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R/O, Sorority Rush Need Retooling

I came back to campus early this year to work during Residence and Orientation Week, both as an R/O worker for my dormitory and as a Dormitory Council Judicial Committee worker. I experienced enough of R/O's subtle flaws to nearly give up my resolve not to murder. Since I could not place blame on any specific person I guess this was a moot point anyway.

The largest problem I see with R/O, and the one which has prompted me to write this letter, is the rather questionable status of female freshmen at the beginning of R/O. They miss out on the real point of R/O's biggest event, Killian Kick-Off.

The Women's Convocation is kind of a consolation prize, but the inconsistency does not end there. The main point of the Women's Convocation seems to be to convince female freshmen to attend sorority rush. Indeed, I have met with female freshmen who thought it was mandatory to attend sorority rush and they were not happy about it. For Friday night and Saturday morning perhaps this is okay, but not after dormitory R/O begins, when freshmen need to put some effort into finding out where they will live, seeing as sororities are a non-residential option, at least for freshmen.

At this point sorority rush becomes parasitic to the main intent of R/O: acquainting freshmen with living options with the goal of having them happily housed within the week. As an R/O worker for my dormitory, I actually gave a tour to the parents of one female freshman. Their explanation was that their daughter did not have enough time to see all the dormitories. My knee-jerk reaction was to snap back, "There are at least 1,000 other freshmen in the same position and I don't see their parents here." But I said nothing, and later it caused me to think more carefully. I'm sure a lot of parental influence goes into living group choice, but it should not have to be this direct.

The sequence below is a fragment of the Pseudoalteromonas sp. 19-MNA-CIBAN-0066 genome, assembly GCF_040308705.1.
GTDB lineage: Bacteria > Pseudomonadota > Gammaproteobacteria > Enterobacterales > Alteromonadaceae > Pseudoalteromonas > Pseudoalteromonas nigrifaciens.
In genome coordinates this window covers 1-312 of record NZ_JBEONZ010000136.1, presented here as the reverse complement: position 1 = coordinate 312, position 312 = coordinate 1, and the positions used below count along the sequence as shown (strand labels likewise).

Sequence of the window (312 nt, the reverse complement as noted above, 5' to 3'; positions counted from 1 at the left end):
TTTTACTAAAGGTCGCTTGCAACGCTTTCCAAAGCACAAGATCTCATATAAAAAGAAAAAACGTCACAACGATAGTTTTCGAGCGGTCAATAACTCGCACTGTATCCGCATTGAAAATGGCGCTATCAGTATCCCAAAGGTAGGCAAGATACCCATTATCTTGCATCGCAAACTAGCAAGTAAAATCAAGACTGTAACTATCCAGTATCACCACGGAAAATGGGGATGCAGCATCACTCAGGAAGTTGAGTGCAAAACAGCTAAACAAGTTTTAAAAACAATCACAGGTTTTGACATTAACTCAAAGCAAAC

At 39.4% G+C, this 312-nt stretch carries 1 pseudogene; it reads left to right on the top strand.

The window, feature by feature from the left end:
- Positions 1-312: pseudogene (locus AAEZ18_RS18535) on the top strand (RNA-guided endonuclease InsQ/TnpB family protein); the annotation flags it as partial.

R/O is a hectic time and sorority rush just makes it more so. To alleviate this problem, I believe sorority rush should be moved. Move it to Independent Activities Period, to sophomore year, to the middle of term, to activities week during R/O, whenever, but away from residence selection.

What are female freshmen to do Friday night and Saturday afternoon before dormitory R/O begins? We already have a few living options that are coed or all female. I personally spent my time touring them. We should probably concentrate on adding to this small number. Since MIT seems loath to create more dormitories, independent living groups are one way to fill the gap in housing. Since I am happy where I live now and am going to graduate soon, I'm not really a candidate for starting this effort, but I am sure there are others who would like to. Those who do not want single-sex living or socializing (both male and female) have little to do Friday night. More coed options would alleviate this problem.

Or, we could actually open up dormitory R/O Friday night. In my duties as a Judcomm worker I ran into several female freshmen who were tentatively exploring dormitories Friday night and Saturday afternoon. When I asked them about sorority rush they professed to be uninterested in it. I also encountered male freshmen in the same position. People touring dormitories during this time get an unfairly incomplete picture, because dormitories are not really prepared to entertain freshmen.

An additional problem I have with sorority rush is in the happenings within it. While I was sitting in the the main lounge of my living group I watched one of my housemates enter the room wearing more than a normal amount of make up caked upon her face. This is a person I have never seen wearing make up before. When I questioned her she replied that it was mandatory for sorority rush.

I think it is sad that such falsification is part of one of the first activities to which many female freshmen are subjected to at MIT. We need to move sorority rush away from R/O, where it does not belong, and open up more options on Friday night for female freshmen and freshmen who do not want single-sex housing.

Christa R. Ansbergs '98